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Sorry Mr President But Forgiveness Without Reparation Is Futile



President Uhuru shaking hands with MPs after delivering his State of the Nation speech in Parliament.

Like many of the past elections, Kenya has been treated to series of violence and the 2017 election wasn’t any different. The conflicted poll was nullified in the Supreme Court and Kenyans went on a repeat poll which was boycotted by the majority of voters. Many lives were lost, many maimed from the ruthless hands of the police who reigned terror on the protesting opposition supporters.

As events would turn out, opposition’s leader Raila Odinga, ceased fire and agreed to work with President Uhuru after a long period of deadly battle. The now popular handshake was received by mixed reactions with some of Raila supporters feeling betrayed that he bowed out before delivering on what they were fighting for like electoral justice. However, many viewed the handshake positively as it brought a state of peace and tranquillity in the country.

During his address to the nation on Wednesday, the President came out in a sober mood asking Kenyans for forgiveness. We’ve been here before after the 2013 contested election when Kenyans were told to accept and move on, in that election, lives were lost as accustomed. The cynical circle is here with us once more and will continue taking rounds should Kenyans continue giving a serious issue the evident cosmetic approach.

One lovable characteristic of President Uhuru is his speeches, well written and so convincing, the problem often comes in implementation. Before we forgive, we must not forget how we got here, the President in his speech, conveniently failed to mention which particular crimes he committed that he wants us to forgive. A casual way of asking for forgiveness is not going to go down well. Kenya needs genuine reconciliation, not this quicksand approach. We don’t need eruptions in 2022 but if we don’t deal all loopholes them we’re headed right to it.

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Forgiveness without reparation is honestly, laughable and inconsequential. Many people lost their lives, family snatched of their loved ones and scores left with permanent scars in the post-election violence. How then do we make these people forgive? A personalized apology and compensation perhaps will do. A lot need to be changed to switch the presidency of this country from being a matter of life and death hence bloody contest every five years.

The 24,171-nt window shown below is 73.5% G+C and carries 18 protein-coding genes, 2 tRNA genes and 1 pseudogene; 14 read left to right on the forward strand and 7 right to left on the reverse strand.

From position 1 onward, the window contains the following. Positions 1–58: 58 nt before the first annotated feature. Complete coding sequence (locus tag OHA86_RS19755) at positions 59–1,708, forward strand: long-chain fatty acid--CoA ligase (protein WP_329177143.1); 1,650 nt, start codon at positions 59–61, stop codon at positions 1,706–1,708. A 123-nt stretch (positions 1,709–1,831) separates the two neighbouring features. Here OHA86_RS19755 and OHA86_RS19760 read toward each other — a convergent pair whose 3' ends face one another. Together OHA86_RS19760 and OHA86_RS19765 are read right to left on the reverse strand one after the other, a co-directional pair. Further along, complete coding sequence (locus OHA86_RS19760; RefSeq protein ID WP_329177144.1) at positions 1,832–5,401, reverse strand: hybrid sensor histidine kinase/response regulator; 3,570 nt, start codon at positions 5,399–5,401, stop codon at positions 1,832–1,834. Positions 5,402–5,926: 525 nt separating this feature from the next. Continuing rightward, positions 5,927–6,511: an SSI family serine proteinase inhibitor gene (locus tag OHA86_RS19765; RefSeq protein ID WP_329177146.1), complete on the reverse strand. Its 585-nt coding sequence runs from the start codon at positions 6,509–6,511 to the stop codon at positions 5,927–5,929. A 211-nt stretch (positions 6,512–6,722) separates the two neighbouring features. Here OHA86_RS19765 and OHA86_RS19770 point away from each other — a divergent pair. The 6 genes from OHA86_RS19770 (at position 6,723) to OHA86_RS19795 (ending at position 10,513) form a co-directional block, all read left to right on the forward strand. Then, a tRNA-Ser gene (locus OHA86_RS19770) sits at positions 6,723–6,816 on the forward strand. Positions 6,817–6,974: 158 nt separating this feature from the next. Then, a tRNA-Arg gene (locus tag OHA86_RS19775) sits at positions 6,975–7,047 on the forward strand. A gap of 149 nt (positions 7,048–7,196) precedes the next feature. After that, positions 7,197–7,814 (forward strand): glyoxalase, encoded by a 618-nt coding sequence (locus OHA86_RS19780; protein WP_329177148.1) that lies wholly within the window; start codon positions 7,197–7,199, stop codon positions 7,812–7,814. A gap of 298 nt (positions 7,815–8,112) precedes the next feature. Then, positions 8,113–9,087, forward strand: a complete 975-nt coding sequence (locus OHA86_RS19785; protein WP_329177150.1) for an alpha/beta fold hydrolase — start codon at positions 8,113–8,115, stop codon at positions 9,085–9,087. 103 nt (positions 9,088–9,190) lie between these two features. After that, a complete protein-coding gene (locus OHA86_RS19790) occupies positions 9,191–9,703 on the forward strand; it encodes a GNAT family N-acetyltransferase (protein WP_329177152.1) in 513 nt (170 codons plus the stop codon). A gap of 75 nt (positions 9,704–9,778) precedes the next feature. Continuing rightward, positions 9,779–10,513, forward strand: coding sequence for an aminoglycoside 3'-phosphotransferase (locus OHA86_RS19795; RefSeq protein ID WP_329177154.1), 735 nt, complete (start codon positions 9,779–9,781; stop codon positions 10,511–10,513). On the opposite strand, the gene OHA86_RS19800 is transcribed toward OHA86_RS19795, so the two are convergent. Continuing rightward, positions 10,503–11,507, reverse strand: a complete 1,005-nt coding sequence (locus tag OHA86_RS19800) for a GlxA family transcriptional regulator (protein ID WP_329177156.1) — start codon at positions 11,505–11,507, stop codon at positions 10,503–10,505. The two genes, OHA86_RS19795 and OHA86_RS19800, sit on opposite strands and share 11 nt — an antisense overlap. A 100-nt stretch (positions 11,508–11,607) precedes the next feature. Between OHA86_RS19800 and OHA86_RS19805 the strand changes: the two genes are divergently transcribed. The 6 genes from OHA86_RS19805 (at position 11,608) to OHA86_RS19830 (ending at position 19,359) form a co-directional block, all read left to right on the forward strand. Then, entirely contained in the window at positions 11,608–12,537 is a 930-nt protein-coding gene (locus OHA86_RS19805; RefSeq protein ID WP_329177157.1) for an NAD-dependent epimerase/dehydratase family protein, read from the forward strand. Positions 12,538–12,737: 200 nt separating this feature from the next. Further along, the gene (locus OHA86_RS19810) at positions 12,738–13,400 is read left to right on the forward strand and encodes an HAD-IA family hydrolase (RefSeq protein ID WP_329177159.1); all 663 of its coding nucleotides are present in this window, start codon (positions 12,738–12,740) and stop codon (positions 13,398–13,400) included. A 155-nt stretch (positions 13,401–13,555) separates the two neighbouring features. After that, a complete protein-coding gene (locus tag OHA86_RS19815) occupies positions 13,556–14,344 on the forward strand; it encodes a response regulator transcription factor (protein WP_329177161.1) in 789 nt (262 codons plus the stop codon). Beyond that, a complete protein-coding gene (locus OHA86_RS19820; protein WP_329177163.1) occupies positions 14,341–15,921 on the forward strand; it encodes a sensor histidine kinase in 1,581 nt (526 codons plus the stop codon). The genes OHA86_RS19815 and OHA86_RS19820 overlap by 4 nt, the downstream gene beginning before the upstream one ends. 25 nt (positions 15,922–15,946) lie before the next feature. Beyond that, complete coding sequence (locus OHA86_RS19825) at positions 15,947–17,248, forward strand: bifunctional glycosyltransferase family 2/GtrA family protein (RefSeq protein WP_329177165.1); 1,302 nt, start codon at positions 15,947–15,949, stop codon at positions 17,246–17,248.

Corruption, nepotism, tribalism has been dividing this country since independence, we’ve really failed to curb it. A genuine reconciliation effort would mean we revisit the TJRC report and address all the historical justice. Without the implementation of the report, we’re merely acting on an ostrich mentality and sitting in a time bomb.

True forgiveness will not come from beautiful speeches but by genuinely addressing the historical injustices that have been the core causes of disunity and chaos in Kenya. Uhuru and Raila are in the best positions right now to deliver long-lasting solutions.

President touched on corruption, a monster that has been undoing the most. For forgiveness on what the president feigned helplessness on last year, we need to see successful prosecutions and recovery of stolen public wealth, we need to start seeing the real terror on corrupt officials, time for speeches is up, action time.

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Before we rush to forgive, we must revisit how we got here, this is the only way we’re going to have a long-lasting solution, otherwise, silence shouldn’t be mistaken for peace.

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Kenya West is a trained investigative independent journalist and a socio-political commentator on matters Kenya and Africa. Do you have a story, Scandal you want me to write on? Send me tips to [[email protected]]

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